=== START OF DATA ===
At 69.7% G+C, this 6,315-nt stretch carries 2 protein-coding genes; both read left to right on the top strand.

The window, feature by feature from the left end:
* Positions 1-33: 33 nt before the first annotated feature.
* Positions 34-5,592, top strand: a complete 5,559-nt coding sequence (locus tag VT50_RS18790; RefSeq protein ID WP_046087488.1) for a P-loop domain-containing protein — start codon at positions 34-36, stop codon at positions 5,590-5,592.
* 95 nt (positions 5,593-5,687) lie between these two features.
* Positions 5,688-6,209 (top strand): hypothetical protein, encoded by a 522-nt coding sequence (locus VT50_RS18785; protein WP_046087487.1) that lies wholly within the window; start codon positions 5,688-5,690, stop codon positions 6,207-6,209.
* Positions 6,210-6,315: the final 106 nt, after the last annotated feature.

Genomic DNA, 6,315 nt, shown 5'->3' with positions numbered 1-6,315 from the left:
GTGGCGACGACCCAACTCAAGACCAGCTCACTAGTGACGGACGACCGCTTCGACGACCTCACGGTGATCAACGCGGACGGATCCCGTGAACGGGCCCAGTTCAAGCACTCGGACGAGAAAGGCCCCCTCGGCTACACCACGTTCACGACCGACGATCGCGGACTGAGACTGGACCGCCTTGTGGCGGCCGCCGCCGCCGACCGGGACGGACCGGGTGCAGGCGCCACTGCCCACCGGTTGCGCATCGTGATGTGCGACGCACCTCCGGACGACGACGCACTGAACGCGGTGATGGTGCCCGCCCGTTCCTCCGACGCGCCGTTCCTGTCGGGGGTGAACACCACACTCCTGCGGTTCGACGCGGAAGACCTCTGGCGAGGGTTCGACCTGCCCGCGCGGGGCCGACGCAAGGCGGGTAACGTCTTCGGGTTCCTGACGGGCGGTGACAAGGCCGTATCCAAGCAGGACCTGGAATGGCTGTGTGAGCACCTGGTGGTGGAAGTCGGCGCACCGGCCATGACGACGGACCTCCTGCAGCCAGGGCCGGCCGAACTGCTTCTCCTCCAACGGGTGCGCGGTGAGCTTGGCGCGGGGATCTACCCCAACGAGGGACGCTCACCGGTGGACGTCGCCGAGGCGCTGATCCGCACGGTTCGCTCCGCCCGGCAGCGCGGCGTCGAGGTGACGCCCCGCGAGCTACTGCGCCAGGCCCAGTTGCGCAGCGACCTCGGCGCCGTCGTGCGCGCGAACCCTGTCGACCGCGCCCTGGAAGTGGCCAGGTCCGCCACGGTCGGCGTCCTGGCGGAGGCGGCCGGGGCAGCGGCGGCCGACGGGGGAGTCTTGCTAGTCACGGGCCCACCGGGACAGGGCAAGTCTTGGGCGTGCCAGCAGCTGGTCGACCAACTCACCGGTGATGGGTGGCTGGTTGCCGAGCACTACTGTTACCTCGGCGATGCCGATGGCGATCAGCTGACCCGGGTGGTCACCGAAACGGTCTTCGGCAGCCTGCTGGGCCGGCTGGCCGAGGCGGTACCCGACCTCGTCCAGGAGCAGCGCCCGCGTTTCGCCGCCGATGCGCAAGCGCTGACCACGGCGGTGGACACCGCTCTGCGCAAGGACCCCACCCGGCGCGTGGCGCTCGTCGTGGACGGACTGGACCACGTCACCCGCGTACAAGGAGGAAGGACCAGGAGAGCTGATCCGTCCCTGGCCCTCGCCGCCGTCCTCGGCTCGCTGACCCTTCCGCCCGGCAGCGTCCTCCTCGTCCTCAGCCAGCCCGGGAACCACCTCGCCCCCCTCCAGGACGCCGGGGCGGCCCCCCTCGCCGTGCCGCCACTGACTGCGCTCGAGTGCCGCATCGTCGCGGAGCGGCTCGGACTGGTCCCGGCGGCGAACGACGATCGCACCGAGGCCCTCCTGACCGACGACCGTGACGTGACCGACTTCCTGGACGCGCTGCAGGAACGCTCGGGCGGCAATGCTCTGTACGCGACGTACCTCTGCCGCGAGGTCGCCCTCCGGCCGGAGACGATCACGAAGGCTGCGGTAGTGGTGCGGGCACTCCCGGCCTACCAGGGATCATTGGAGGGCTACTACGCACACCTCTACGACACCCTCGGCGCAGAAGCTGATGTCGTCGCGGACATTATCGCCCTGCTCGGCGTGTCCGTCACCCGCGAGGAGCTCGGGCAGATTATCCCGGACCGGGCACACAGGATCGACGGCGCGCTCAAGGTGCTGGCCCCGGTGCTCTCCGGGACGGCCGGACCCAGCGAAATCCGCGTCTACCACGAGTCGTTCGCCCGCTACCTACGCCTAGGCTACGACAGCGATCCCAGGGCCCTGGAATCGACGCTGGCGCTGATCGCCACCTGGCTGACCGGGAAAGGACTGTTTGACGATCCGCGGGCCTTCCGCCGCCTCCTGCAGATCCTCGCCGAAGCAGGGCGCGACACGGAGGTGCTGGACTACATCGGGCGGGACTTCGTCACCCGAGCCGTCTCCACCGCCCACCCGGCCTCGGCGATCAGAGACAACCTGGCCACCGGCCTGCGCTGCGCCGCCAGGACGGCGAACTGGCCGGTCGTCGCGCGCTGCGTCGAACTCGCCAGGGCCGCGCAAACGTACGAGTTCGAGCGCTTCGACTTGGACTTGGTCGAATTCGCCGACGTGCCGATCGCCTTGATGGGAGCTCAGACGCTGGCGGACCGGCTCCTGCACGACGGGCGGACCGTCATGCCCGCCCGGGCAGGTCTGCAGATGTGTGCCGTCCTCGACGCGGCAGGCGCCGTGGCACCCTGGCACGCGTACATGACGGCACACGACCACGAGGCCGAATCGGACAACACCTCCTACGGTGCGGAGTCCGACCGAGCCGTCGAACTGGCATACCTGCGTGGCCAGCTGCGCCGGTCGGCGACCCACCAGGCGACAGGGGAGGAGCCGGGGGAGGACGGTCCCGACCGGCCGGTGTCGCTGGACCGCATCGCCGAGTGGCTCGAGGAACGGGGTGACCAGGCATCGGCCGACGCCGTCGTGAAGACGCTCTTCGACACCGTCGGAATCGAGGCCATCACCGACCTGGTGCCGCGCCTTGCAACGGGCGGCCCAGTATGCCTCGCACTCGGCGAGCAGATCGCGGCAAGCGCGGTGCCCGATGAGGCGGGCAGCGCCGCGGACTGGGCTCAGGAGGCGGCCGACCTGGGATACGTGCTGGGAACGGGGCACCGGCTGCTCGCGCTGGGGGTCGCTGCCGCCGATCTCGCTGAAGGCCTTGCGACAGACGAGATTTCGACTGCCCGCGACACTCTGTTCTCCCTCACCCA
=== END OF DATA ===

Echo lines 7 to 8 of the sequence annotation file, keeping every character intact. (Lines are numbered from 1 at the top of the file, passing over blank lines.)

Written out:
* Positions 6,210-6,315: the final 106 nt, after the last annotated feature.

Genomic DNA, 6,315 nt, shown 5'->3' with positions numbered 1-6,315 from the left: